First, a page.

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Breaking Dawn (2011)
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Nurse Jackie (2010) More Details?

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    Golden Globes

    Latest Images

    Peter and 'Twilight Saga' co-star Robert Pattinson attend the Golden Globes in Los Angeles.

    Featured Video

    Peter discusses Eclipse in an interview with Glamour Magazine

    Peter's interview with Glamour.com
    ASLF at Tent City in LA

    Recent Event

    Peter stops by ALSF set up outside Tent City in Los Angeles for the Eclipse Premiere

    PopWrap

    We Didn't Know 'Twilight' Would Explode Like That!

    Even if you missed Peter Facinelli's breakthrough role in "Can't Hardly Wait," glanced over his time on "Six Feet Under," didn't catch him on "Fastlane" and skipped past his arc on "Damages," you undoubtedly saw the actor play Dr. Carlisle Cullen in "Twilight." Even my Bubbie rented that!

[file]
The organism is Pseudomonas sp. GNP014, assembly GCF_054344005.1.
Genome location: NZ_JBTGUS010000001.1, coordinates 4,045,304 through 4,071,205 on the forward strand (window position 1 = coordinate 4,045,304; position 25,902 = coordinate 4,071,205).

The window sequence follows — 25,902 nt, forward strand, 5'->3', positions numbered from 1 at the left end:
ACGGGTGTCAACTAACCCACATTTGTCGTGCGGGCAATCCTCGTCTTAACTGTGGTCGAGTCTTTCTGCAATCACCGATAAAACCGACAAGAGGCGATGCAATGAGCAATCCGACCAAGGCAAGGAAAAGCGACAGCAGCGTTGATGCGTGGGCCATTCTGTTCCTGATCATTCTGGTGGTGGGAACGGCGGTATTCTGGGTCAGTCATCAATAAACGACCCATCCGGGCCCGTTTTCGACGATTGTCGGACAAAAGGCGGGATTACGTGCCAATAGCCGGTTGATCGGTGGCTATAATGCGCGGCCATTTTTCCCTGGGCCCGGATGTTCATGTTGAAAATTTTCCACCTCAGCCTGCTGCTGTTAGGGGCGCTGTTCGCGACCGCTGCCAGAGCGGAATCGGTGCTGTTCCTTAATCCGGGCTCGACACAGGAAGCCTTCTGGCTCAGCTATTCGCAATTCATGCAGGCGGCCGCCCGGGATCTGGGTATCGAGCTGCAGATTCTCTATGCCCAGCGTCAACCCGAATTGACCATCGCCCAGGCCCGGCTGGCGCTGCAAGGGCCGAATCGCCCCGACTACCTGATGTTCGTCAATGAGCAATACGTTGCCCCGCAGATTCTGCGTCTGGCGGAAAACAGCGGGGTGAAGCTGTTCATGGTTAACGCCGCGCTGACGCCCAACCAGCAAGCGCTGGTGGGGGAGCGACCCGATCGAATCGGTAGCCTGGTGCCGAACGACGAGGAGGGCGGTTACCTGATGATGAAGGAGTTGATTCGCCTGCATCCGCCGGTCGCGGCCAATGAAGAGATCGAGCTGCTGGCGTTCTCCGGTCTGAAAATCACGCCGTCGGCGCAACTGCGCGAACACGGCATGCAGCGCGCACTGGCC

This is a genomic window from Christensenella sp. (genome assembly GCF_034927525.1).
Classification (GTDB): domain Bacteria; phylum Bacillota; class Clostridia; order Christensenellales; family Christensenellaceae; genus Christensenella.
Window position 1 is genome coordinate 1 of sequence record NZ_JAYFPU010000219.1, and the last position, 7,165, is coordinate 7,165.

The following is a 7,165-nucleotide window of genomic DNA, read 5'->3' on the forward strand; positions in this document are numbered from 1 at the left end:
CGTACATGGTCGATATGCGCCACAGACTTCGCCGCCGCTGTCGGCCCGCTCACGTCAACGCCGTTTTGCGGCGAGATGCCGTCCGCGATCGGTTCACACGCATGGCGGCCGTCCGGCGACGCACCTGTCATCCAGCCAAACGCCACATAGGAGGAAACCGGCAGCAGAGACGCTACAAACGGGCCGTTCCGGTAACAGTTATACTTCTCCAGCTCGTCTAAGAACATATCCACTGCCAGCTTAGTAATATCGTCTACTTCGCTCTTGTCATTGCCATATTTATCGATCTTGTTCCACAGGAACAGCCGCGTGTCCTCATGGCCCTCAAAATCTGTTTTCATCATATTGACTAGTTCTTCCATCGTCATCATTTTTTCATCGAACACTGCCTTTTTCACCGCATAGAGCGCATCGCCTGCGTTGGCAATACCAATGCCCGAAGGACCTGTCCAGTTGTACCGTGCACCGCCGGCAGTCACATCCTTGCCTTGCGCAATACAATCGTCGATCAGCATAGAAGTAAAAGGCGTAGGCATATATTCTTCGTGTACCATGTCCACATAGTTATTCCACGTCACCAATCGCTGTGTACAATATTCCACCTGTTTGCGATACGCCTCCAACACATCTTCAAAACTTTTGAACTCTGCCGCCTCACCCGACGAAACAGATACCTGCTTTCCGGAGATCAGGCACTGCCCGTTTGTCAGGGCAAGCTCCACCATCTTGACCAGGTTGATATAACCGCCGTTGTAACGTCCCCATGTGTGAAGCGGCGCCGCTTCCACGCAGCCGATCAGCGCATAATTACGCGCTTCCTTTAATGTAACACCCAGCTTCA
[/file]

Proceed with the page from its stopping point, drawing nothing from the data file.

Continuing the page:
Tonight, Peter slips back into a lab coat as Dr. Fitch Cooper on "Nurse Jackie" and sparring with Edie Falco is just the first reason why you should check out this delightfully demented dark comedy. After experiencing Coop's grabby hands, a flushed ear and more snorted pills than a Saturday night in Hollywood, you'll be hooked!

    The last time I talked to Peter, "Twilight" was about to premiere, and now -- less than one year later -- he's hard at work on the sequel. We talked about the pressures involved with making "New Moon," what brought him back to TV and why he's the best celebrity for an autograph hound to spot!

    PopWrap: Were you looking to return to TV?

    Peter Facinelli: I wasn't, I had just finished shooting "Twilight" and wanted to do more features, but when I heard Edie Falco was attached to this, my ears perked up -- so they sent me the script and thought it was really good. Unlike any other series on TV.

    PW: Your small screen shows really jump all over tonally. Which of your series is most like what you watch?

    Peter: Well, I did "Fastlane" because I grew up watching "Dukes of Hazzard" and it was like being a kid in a candy store. Then I did "Six Feet Under" and "Damages" because the acting was so powerful, it was a treat as an actor to work opposite those people. And "Nurse Jackie" is funny for me, because I'm not big on medical shows.

    PW: No?